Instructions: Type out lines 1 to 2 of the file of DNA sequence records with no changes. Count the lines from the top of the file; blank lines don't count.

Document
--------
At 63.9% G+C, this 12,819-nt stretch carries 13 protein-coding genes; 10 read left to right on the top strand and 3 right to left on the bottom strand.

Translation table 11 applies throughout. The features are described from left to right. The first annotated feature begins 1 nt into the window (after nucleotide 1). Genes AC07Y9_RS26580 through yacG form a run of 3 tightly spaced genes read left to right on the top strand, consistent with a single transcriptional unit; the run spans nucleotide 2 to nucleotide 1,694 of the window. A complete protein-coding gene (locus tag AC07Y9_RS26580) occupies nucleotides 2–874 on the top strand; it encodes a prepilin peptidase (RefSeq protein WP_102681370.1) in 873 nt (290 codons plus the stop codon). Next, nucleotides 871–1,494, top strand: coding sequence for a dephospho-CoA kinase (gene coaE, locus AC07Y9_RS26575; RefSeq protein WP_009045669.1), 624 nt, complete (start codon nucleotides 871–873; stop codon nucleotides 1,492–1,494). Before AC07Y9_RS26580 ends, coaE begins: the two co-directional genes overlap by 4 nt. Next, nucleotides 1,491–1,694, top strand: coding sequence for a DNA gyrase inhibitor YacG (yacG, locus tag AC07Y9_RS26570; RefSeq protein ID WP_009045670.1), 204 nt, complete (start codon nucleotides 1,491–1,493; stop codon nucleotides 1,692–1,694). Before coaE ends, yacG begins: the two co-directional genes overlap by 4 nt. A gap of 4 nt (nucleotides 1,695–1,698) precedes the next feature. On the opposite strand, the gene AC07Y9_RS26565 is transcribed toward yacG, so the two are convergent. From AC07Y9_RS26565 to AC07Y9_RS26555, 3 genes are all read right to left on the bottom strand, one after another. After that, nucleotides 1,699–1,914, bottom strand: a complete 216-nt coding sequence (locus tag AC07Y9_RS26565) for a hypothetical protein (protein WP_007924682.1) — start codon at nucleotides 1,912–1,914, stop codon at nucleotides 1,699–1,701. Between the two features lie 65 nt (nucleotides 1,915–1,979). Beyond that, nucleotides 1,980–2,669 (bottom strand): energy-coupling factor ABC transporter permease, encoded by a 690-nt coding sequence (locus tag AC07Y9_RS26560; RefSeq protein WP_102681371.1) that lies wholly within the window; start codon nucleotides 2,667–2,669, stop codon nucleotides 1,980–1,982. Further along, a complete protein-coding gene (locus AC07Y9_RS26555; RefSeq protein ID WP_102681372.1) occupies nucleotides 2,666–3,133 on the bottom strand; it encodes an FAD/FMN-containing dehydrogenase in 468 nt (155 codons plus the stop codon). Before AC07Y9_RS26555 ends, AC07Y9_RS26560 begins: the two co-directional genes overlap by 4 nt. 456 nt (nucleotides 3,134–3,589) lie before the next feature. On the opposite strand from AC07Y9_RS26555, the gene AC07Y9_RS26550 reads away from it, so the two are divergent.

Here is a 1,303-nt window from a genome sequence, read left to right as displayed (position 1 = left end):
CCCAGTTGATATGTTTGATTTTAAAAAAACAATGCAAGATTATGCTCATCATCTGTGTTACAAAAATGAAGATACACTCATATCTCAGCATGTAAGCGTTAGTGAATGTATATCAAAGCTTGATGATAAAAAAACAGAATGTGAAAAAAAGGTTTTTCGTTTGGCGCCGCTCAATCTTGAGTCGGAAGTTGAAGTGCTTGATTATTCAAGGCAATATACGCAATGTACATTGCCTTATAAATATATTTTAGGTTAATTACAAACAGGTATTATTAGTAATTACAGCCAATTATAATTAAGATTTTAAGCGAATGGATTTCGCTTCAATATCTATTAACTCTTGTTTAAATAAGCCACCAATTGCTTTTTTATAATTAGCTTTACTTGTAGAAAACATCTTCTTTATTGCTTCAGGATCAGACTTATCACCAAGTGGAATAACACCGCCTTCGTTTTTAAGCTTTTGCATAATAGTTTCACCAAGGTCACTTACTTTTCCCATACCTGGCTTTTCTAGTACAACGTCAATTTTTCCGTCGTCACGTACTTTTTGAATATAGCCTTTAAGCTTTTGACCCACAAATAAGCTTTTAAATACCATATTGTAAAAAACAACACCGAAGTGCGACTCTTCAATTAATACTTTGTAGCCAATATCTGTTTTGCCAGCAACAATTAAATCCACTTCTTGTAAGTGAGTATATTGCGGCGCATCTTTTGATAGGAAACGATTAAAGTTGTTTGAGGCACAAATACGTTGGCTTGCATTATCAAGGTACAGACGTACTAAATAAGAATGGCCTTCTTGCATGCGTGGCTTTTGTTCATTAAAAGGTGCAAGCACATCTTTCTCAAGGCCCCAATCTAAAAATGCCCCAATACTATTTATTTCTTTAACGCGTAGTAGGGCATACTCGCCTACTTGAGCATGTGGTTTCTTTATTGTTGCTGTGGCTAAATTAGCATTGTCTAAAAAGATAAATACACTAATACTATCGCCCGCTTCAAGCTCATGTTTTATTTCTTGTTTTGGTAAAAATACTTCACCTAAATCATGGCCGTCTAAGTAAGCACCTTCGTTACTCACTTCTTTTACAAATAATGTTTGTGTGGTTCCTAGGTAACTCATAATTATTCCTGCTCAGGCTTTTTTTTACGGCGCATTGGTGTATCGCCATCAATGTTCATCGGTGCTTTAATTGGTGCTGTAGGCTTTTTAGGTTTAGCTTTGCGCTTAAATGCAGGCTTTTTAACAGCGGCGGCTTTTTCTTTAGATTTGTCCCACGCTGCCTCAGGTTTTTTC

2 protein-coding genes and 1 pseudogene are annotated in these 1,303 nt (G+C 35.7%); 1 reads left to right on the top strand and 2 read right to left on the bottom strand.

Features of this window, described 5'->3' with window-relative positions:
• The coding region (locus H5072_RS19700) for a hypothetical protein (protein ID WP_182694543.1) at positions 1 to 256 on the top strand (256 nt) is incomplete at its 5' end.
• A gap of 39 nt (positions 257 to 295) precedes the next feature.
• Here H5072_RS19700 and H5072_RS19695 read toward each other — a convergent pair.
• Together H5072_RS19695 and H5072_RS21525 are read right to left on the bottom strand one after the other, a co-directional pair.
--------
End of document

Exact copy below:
At 63.9% G+C, this 12,819-nt stretch carries 13 protein-coding genes; 10 read left to right on the top strand and 3 right to left on the bottom strand.

Translation table 11 applies throughout. The features are described from left to right. The first annotated feature begins 1 nt into the window (after nucleotide 1). Genes AC07Y9_RS26580 through yacG form a run of 3 tightly spaced genes read left to right on the top strand, consistent with a single transcriptional unit; the run spans nucleotide 2 to nucleotide 1,694 of the window. A complete protein-coding gene (locus tag AC07Y9_RS26580) occupies nucleotides 2–874 on the top strand; it encodes a prepilin peptidase (RefSeq protein WP_102681370.1) in 873 nt (290 codons plus the stop codon). Next, nucleotides 871–1,494, top strand: coding sequence for a dephospho-CoA kinase (gene coaE, locus AC07Y9_RS26575; RefSeq protein WP_009045669.1), 624 nt, complete (start codon nucleotides 871–873; stop codon nucleotides 1,492–1,494). Before AC07Y9_RS26580 ends, coaE begins: the two co-directional genes overlap by 4 nt. Next, nucleotides 1,491–1,694, top strand: coding sequence for a DNA gyrase inhibitor YacG (yacG, locus tag AC07Y9_RS26570; RefSeq protein ID WP_009045670.1), 204 nt, complete (start codon nucleotides 1,491–1,493; stop codon nucleotides 1,692–1,694). Before coaE ends, yacG begins: the two co-directional genes overlap by 4 nt. A gap of 4 nt (nucleotides 1,695–1,698) precedes the next feature. On the opposite strand, the gene AC07Y9_RS26565 is transcribed toward yacG, so the two are convergent. From AC07Y9_RS26565 to AC07Y9_RS26555, 3 genes are all read right to left on the bottom strand, one after another. After that, nucleotides 1,699–1,914, bottom strand: a complete 216-nt coding sequence (locus tag AC07Y9_RS26565) for a hypothetical protein (protein WP_007924682.1) — start codon at nucleotides 1,912–1,914, stop codon at nucleotides 1,699–1,701. Between the two features lie 65 nt (nucleotides 1,915–1,979). Beyond that, nucleotides 1,980–2,669 (bottom strand): energy-coupling factor ABC transporter permease, encoded by a 690-nt coding sequence (locus tag AC07Y9_RS26560; RefSeq protein WP_102681371.1) that lies wholly within the window; start codon nucleotides 2,667–2,669, stop codon nucleotides 1,980–1,982. Further along, a complete protein-coding gene (locus AC07Y9_RS26555; RefSeq protein ID WP_102681372.1) occupies nucleotides 2,666–3,133 on the bottom strand; it encodes an FAD/FMN-containing dehydrogenase in 468 nt (155 codons plus the stop codon). Before AC07Y9_RS26555 ends, AC07Y9_RS26560 begins: the two co-directional genes overlap by 4 nt. 456 nt (nucleotides 3,134–3,589) lie before the next feature. On the opposite strand from AC07Y9_RS26555, the gene AC07Y9_RS26550 reads away from it, so the two are divergent.